• Laura
    2018-11-25 00:23

    I am sure David Lodge has read this novel: after all, it follows the same pattern as his fictionalizations of Henry James and HG Wells. I am fond of literary novels about writers and Winter was likely to be special for me, given that I am a Hardy buff. Quite a lot of the content is bound to be familiar due to his novels and biographies (Tomalin's, and The Well-Beloved are particularly relevant works), but I found Nicholson's efforts well-attuned to my own mental image of the writer and his environment.There is something irresistible about a man who in his eighties is still capable of developing a fancy for a young woman, and dwells and acts on it as he does. He becomes infatuated with a local actress who takes the part of Tess in an amateurish theatrical production, Gertrude, and this still has consequences on his marital life, as if he were a much younger man and he stood any chances, as he would have put it... Half the fun of being in love for Hardy must have been "thinking" about being love, and here he brings up again his theories about this, particularly how love migrates from one partner to the other, as in The Well Beloved, where the same man falls in love with different generations of women from the same family. On this occasion, Hardy goes for the mum, a milkmaid he observes while on a country walk, and then for the daughter, both of whom he then relates to Tess, his fictional creation...Nicholson's is a strong recreation of Hardy's environment and I particularly enjoyed this: the gloomy damp house, his study, his dog, the looming trees that his second wife, Florence, feels threatened by... I always sided with the first wife, so I felt irritated by Florence, her grievances and her hypocrisy, but of course living with Hardy must have been difficult: he comes across as a man who liked being in control of his affairs, such as money and even other mundane domestic matters. In contrast, Gertrude feels sweet, even if completely unaware of the impact she has had on the old man.Was the Hardy in Winter like the Hardy you pictured in your mind while reading the novels?

  • Brooke
    2018-12-07 01:15

    Started really well with some beautiful prose and then I just couldn't find any sympathy for any of the characters. Barely managed to finish.

  • Tracey Rupp rawlins
    2018-11-12 01:31

    Excellent loved this story from 3 perspectives, highly recommended!

  • Andrew
    2018-11-18 04:30

    An interesting snapshot of the life of Thomas Hardy in his last years. It is set against the staging of a version of Tess in Dorset and ultimately in London. Hardy is not a particularly sympathetic character who becomes besotted with the local woman who plays Tess in the amateur production, Gertrude Bugler. Hardy is struggling with his obsession with a woman who has no physical interest in him, he is unable to come to terms with the impact of his aging. He is also lacking any emotional intelligence in relation to his relationship to his second wife Florence a younger woman who has sacrificed her youth for him and has the shadow of Hardy's idealised relationship with his first wife hanging over her.. We see her consumed by jealousy of the actress as she finds Hardy's poems about the woman , and frustration that he shows her no affection even forgetting her birthday, Hardy simply being entirely self obsessed. I enjoyed the book even though the characters are unappealing which is odd as in my own youth I loved Hardy's novels 'Far from the madding crowd' remaining in my top ten books. The structure and prose are very good, with the writer portraying Hardy, Florence and Gertrude as this bizarre triangle brilliantly with subtle touches of character brought out such as Hardy finding a hair from Gertrude and placing it in a book of poems. Overall then it gives an fascinating picture of an interesting character which makes me want to find out more about a flawed man whose prose I have loved.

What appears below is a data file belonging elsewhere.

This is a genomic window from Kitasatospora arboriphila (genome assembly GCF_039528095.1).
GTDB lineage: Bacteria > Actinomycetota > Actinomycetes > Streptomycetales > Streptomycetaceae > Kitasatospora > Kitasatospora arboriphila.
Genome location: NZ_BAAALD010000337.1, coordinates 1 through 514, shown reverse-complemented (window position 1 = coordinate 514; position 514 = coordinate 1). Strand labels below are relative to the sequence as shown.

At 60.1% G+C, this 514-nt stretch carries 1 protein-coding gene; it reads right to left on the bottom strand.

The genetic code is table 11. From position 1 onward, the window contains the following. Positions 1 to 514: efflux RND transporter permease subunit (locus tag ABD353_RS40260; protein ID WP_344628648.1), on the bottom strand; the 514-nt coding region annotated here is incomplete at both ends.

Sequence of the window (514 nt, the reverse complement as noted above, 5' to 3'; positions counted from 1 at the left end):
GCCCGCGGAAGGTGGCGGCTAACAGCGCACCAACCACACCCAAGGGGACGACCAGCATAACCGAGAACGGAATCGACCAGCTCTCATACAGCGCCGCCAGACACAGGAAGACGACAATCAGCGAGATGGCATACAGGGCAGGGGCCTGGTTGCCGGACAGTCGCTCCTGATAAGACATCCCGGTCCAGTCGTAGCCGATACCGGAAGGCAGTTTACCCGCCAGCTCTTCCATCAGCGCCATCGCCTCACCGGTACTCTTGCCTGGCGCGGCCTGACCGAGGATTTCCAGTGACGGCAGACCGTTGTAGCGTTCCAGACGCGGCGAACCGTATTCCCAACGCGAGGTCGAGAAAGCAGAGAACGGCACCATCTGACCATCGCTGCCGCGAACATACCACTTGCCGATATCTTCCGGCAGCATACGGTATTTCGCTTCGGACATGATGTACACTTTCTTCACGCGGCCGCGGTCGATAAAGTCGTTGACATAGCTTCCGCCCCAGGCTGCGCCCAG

• Susan Grodsky
    2018-11-22 00:06

    I took a long time to read this book because I had to stop at a certain point, read another book so I would be prepared for my book club meeting, then come back to this one.The book is not for everyone. It's beautifully written but there's not much in the way of action. There is, instead, a shifting narrator that gives each of the three characters a chance to gain your sympathy by presenting their varying points of view. Some chapters are narrated by the 84 year old Thomas Hardy, others by his wife, Florence, and still others by Gertrude Bugler, the 27 year old amateur actress who plays Tess in a Dorchester production of Hardy's best known work.Hardy is enamored of Gertrude, who supplies some much needed inspiration for his diminishing poetic powers. Gertrude is honored to receive attention from the famed author and poet. And Mrs. Hardy is furiously jealous of this youthful interloper. That's all the story there is. No murders, no divorces, hardly a raised voice. The joy is in the mood created and in the beautifully composed language.

  • Becky Loader
    2018-12-04 21:13